The American Rescue Plan Act of 2021 signed into law on March 11, 2021 authorized the federal government to temporarily pay 100 percent of COBRA premiums in order to allow employees (and their eligible family members) who have lost health insurance to stay on their company-sponsored health plan.

Employees will not be charged COBRA premiums from April 1, 2021 through September 30, 2021. Any premiums that were already collected during this time will be refunded or credited against future payments.

In order to qualify, employees must have lost their jobs due to involuntary termination or have had their hours reduced. And, they must elect COBRA continuation coverage. However, employees who are eligible for other group health coverage, including Medicare, are not eligible for the subsidy.

If an employee was previously offered COBRA continuation coverage as a result of involuntary termination or a reduction in hours and declined to take the coverage at that time, or elected the coverage and later discontinued it, the employee may be eligible to elect COBRA continuation coverage and receive the premium subsidy if the eligibility period has not yet expired

If an employee is not currently on COBRA, they will have 60 days from the date they are notified by their employer of the availability of the COBRA premium subsidy to opt in.

The employer or plan sponsor is responsible for paying all COBRA premiums for qualified individuals. The employer/plan sponsor will be able to recover these premiums through payroll tax credits when filing their quarterly 941 payroll tax return.

On April 7, 2021, the U.S. Department of Labor (DOL) issued a Frequently Asked Questions document to provide more guidance on the COBRA premium subsidy. While the FAQs are generally geared toward individuals, they do contain helpful information for employers and plan sponsors, notably:

  • The COBRA premium assistance provisions apply to group health plans sponsored by private sector employers or unions (including 501(c)(3) organizations), as well as plans sponsored by state or local governments and group health insurance required under state mini-COBRA laws.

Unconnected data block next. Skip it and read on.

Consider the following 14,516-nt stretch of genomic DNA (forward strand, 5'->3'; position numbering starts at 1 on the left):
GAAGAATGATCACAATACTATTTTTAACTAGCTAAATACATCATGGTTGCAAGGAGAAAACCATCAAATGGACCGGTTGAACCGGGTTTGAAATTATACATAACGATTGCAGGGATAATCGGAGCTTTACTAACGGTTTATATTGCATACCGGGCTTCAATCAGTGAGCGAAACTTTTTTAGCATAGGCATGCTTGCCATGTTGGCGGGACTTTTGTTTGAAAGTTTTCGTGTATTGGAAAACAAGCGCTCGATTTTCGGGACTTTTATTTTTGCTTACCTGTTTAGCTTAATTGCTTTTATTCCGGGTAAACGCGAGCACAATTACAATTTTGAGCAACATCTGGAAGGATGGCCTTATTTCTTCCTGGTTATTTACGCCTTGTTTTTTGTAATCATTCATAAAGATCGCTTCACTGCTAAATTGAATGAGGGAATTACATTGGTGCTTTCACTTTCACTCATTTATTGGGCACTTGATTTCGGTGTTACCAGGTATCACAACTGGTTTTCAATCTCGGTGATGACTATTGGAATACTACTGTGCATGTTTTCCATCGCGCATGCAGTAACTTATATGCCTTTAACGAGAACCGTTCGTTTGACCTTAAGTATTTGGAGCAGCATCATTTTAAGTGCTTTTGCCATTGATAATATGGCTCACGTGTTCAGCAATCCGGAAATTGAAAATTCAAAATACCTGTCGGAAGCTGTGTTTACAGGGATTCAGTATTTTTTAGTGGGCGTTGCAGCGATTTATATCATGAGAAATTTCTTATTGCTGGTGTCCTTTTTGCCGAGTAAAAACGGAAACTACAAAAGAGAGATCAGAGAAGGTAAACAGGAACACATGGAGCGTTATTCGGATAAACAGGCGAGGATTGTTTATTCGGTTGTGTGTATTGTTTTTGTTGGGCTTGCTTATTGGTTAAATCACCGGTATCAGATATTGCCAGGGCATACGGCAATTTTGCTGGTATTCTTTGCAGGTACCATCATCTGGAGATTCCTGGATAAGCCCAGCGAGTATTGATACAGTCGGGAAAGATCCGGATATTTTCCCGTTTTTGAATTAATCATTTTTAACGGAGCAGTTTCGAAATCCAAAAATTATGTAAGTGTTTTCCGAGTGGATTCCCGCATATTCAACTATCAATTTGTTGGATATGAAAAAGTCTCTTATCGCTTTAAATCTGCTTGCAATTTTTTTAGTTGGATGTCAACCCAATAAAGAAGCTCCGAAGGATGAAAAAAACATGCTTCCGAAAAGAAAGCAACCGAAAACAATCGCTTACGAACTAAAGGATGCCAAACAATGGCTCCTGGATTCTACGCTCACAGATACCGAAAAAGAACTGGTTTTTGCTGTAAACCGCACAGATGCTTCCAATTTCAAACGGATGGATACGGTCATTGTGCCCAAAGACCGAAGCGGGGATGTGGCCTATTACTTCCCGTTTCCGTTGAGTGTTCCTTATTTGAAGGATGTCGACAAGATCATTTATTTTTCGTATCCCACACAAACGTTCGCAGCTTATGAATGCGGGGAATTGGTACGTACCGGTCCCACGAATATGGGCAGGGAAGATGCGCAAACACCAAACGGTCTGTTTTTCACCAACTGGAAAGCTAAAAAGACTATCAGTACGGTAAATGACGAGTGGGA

• The plan sponsor or health insurance issuer is responsible for providing any employee with a qualifying event a notice of eligibility to elect COBRA continuation coverage and receive the premium subsidy. The notice must be provided to qualified individuals within 60 days following April 1, 2021; i.e., by May 31, 2021.
  • This notice should also include any necessary enrollment forms, contact information for the plan administrator, a description of the election period, and an explanation of the conditions to receive the subsidy.
  • Plans must also provide qualified employees with information about the expiration date of the premium subsidy and other COBRA eligibility options.
  • The DOL also published model notices for use with the COBRA subsidy.

While the DOL’s FAQs offer some helpful guidance, there are still areas in which employers lack clarity. Importantly, companies should consult with their COBRA administrator, who can help prepare eligibility notices in accordance with the DOL’s guidance. Your COBRA administrator should also be able to provide additional guidance regarding how to claim reimbursement for the payment of the subsidy.

If you have any questions about this matter, please contact your Kreischer Miller relationship professional or any member of our team. For additional news and resources, visit our COVID-19 Resource Center here.

Information contained in this alert should not be construed as the rendering of specific accounting, tax, or other advice. Material may become outdated and anyone using this should research and update to ensure accuracy. In no event will the publisher be liable for any damages, direct, indirect, or consequential, claimed to result from use of the material contained in this alert. Readers are encouraged to consult with their advisors before making any decisions.